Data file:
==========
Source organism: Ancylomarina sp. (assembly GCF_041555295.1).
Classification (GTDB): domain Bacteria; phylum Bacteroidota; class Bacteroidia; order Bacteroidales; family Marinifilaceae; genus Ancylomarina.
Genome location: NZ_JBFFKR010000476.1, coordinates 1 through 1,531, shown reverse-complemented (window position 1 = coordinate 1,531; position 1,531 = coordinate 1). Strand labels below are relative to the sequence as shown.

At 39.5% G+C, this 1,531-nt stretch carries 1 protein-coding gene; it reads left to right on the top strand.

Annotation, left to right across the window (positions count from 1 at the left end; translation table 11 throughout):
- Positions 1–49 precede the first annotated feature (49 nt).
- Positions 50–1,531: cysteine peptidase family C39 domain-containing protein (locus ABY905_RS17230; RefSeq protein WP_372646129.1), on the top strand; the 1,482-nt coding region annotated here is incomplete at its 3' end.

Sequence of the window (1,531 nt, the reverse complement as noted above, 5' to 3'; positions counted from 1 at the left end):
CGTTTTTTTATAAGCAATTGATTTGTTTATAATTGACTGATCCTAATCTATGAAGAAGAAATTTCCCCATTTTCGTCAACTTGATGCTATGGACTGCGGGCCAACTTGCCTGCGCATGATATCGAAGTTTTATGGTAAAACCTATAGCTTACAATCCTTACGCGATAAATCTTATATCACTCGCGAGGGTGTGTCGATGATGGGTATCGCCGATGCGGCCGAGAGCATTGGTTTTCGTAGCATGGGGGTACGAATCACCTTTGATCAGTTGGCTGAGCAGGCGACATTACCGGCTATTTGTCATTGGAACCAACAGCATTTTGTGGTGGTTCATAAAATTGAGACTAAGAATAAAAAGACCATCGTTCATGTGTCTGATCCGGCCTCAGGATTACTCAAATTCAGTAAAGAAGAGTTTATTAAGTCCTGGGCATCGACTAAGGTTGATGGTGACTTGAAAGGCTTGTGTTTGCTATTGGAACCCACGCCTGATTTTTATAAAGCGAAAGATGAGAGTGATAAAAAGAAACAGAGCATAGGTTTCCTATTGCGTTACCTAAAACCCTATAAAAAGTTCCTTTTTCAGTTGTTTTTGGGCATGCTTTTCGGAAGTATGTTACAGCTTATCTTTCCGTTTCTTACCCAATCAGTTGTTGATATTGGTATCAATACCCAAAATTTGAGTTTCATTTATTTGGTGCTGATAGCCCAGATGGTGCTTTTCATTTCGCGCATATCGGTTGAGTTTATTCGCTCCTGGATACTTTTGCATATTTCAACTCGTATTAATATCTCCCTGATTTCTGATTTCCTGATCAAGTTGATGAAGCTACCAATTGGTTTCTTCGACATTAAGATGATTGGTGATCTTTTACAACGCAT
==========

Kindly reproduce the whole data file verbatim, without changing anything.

Source organism: Ancylomarina sp. (assembly GCF_041555295.1).
Classification (GTDB): domain Bacteria; phylum Bacteroidota; class Bacteroidia; order Bacteroidales; family Marinifilaceae; genus Ancylomarina.
Genome location: NZ_JBFFKR010000476.1, coordinates 1 through 1,531, shown reverse-complemented (window position 1 = coordinate 1,531; position 1,531 = coordinate 1). Strand labels below are relative to the sequence as shown.

At 39.5% G+C, this 1,531-nt stretch carries 1 protein-coding gene; it reads left to right on the top strand.

Annotation, left to right across the window (positions count from 1 at the left end; translation table 11 throughout):
- Positions 1–49 precede the first annotated feature (49 nt).
- Positions 50–1,531: cysteine peptidase family C39 domain-containing protein (locus ABY905_RS17230; RefSeq protein WP_372646129.1), on the top strand; the 1,482-nt coding region annotated here is incomplete at its 3' end.

Sequence of the window (1,531 nt, the reverse complement as noted above, 5' to 3'; positions counted from 1 at the left end):
CGTTTTTTTATAAGCAATTGATTTGTTTATAATTGACTGATCCTAATCTATGAAGAAGAAATTTCCCCATTTTCGTCAACTTGATGCTATGGACTGCGGGCCAACTTGCCTGCGCATGATATCGAAGTTTTATGGTAAAACCTATAGCTTACAATCCTTACGCGATAAATCTTATATCACTCGCGAGGGTGTGTCGATGATGGGTATCGCCGATGCGGCCGAGAGCATTGGTTTTCGTAGCATGGGGGTACGAATCACCTTTGATCAGTTGGCTGAGCAGGCGACATTACCGGCTATTTGTCATTGGAACCAACAGCATTTTGTGGTGGTTCATAAAATTGAGACTAAGAATAAAAAGACCATCGTTCATGTGTCTGATCCGGCCTCAGGATTACTCAAATTCAGTAAAGAAGAGTTTATTAAGTCCTGGGCATCGACTAAGGTTGATGGTGACTTGAAAGGCTTGTGTTTGCTATTGGAACCCACGCCTGATTTTTATAAAGCGAAAGATGAGAGTGATAAAAAGAAACAGAGCATAGGTTTCCTATTGCGTTACCTAAAACCCTATAAAAAGTTCCTTTTTCAGTTGTTTTTGGGCATGCTTTTCGGAAGTATGTTACAGCTTATCTTTCCGTTTCTTACCCAATCAGTTGTTGATATTGGTATCAATACCCAAAATTTGAGTTTCATTTATTTGGTGCTGATAGCCCAGATGGTGCTTTTCATTTCGCGCATATCGGTTGAGTTTATTCGCTCCTGGATACTTTTGCATATTTCAACTCGTATTAATATCTCCCTGATTTCTGATTTCCTGATCAAGTTGATGAAGCTACCAATTGGTTTCTTCGACATTAAGATGATTGGTGATCTTTTACAACGCAT